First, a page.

The Center’s assessment is cause for concern. They found that U.S. operational doctrine was obsessed with counter-insurgency due to the experiences in Afghanistan and Iraq. President Bush’s wars, paid for through debt financing rather than taxation, consumed all of the increase in the DoD budget. The center also highlights that although total military spending has been high, military investment on force modernization has been historically low, with an emphasis on equipment and technologies focused on the War on Terror. This has been to the detriment of critical conventional forces. With the advent of the 2008 financial crisis and the severe strain on U.S. fiscal resources under President Obama, the trend has continued. U.S. force structure has not kept up with the global demands placed on it, nor responded to the challenge posed by the new Power in the East.

In contrast to the United States, China’s experience is the humiliation of having to back down during the 1995-1996 Taiwan Straits crisis, when President Clinton responded to Chinese threats by sending two carrier battle groups to the Straits. That experience has driven the Chinese operational doctrine since then. China also noted the ease with which the United States dealt with the large, but less technologically advanced Iraqi military in 1991 and again in 2003, and the role played in those victories by U.S. air power and information technology, particularly satellite intelligence. While the U.S. military has been planning on the next counter-insurgency, the Chinese have been planning the best way to prevent the U.S. Navy and Air Force from ever threatening the Chinese mainland or interfering in a future dispute between China and her island neighbors[3].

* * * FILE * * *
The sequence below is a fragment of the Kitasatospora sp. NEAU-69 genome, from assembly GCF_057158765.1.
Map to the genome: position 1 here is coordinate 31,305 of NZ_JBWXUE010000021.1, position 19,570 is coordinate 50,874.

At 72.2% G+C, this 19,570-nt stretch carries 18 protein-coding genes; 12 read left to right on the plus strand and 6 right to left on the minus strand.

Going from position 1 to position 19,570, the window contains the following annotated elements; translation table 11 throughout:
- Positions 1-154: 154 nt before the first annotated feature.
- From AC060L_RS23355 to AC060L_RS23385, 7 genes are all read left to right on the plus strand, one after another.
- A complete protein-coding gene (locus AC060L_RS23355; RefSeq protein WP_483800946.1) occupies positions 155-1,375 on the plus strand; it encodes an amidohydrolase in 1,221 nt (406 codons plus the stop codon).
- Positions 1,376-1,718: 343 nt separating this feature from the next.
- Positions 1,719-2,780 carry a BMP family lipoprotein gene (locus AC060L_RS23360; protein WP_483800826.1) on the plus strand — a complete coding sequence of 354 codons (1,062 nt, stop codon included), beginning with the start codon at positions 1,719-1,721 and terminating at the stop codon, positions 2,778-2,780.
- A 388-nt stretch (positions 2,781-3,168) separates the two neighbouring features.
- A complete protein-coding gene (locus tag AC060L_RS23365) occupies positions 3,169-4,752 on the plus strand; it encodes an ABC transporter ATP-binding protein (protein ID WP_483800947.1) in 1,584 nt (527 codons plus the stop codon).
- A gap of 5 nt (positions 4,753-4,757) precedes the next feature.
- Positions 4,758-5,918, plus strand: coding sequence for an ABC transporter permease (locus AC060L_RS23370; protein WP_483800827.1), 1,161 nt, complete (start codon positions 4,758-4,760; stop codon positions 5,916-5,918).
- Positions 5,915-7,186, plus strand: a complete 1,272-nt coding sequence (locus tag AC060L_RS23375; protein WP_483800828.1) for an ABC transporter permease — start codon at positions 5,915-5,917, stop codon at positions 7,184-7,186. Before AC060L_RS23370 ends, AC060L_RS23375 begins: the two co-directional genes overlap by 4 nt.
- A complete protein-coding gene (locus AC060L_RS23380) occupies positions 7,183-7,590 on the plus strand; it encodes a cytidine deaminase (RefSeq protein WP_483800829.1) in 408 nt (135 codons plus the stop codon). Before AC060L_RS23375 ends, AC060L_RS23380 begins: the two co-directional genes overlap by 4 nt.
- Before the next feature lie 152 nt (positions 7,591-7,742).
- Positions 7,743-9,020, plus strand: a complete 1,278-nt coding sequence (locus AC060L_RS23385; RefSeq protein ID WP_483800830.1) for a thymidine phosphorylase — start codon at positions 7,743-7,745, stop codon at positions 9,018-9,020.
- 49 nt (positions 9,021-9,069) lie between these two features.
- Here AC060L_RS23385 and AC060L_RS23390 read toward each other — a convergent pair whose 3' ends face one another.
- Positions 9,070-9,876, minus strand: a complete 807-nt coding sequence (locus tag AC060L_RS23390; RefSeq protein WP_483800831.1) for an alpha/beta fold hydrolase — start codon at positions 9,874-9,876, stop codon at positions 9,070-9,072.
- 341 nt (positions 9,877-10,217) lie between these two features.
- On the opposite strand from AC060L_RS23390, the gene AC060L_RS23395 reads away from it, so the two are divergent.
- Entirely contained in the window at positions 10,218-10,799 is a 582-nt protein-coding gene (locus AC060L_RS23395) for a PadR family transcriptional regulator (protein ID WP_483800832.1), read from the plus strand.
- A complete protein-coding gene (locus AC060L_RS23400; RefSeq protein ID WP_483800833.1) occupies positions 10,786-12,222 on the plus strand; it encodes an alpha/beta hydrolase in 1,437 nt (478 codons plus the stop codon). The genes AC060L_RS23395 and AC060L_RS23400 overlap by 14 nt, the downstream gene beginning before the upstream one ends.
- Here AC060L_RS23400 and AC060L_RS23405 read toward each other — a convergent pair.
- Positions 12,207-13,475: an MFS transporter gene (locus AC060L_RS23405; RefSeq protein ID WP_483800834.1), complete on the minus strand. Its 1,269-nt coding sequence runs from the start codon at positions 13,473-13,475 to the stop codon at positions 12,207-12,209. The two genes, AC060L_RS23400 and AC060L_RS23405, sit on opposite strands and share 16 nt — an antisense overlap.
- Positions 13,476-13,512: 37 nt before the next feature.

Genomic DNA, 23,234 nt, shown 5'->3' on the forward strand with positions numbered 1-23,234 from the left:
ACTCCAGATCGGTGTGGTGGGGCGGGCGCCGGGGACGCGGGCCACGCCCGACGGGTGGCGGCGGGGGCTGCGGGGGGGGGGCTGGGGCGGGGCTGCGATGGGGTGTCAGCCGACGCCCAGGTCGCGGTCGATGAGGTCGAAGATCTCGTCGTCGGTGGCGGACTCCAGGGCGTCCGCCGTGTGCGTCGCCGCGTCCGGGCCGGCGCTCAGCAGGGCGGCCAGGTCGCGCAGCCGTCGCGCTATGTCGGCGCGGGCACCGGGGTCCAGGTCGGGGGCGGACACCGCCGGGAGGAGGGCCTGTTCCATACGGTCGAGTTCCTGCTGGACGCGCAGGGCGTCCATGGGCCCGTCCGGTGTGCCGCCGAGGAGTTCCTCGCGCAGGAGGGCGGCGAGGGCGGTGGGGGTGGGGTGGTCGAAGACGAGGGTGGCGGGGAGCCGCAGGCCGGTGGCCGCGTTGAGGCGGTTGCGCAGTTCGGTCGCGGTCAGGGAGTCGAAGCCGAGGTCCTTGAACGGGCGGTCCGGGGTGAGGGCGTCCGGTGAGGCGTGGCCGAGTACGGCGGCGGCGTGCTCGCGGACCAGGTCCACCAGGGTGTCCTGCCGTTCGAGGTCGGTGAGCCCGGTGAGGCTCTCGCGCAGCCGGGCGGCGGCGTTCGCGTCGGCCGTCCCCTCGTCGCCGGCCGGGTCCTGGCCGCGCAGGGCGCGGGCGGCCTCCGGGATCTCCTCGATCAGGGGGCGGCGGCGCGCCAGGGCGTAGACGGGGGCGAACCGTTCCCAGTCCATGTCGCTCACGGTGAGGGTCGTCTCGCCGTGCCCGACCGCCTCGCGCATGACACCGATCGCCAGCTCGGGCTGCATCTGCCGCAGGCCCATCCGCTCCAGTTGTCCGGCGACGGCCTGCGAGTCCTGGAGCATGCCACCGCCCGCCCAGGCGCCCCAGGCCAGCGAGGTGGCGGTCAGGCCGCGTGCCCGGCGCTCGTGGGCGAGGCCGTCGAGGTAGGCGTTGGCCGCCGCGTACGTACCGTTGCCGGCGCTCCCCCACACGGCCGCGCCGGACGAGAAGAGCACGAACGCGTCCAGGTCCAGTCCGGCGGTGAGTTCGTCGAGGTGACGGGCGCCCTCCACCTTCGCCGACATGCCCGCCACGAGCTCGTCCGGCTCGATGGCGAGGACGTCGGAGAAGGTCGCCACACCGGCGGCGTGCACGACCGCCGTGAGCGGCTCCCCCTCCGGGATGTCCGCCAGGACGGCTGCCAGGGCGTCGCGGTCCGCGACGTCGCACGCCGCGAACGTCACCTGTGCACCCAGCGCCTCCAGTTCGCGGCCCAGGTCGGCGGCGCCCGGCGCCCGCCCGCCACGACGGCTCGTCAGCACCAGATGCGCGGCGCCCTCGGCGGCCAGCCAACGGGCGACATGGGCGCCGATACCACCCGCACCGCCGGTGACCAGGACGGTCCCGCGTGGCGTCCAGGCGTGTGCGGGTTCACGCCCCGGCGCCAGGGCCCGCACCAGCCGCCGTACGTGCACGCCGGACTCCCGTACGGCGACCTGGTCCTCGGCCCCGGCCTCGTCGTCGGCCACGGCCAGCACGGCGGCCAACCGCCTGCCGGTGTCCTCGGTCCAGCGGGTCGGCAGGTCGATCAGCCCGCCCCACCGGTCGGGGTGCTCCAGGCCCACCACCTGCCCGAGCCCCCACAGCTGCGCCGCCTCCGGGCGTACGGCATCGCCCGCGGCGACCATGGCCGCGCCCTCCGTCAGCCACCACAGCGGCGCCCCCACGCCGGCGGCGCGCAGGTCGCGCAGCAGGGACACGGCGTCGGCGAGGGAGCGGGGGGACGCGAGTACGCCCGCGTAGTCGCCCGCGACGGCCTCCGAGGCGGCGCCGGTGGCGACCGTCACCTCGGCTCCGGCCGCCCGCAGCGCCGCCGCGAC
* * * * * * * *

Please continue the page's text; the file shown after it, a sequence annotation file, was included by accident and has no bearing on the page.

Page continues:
“Fuguo Qiangbing” (Enrich the country, strengthen the military)

During the Meiji period of Japan’s history, the slogan “enrich the country, strengthen the military” characterized the parallel industrialization and modernization drives which turned Japan from a traditional, feudal native state into a European-style Great Power in less than 70 years. This phrase is today associated with Japanese imperialism and a statist economy geared entirely towards war production, but like so much else in Japan, the origin is actually Chinese[4].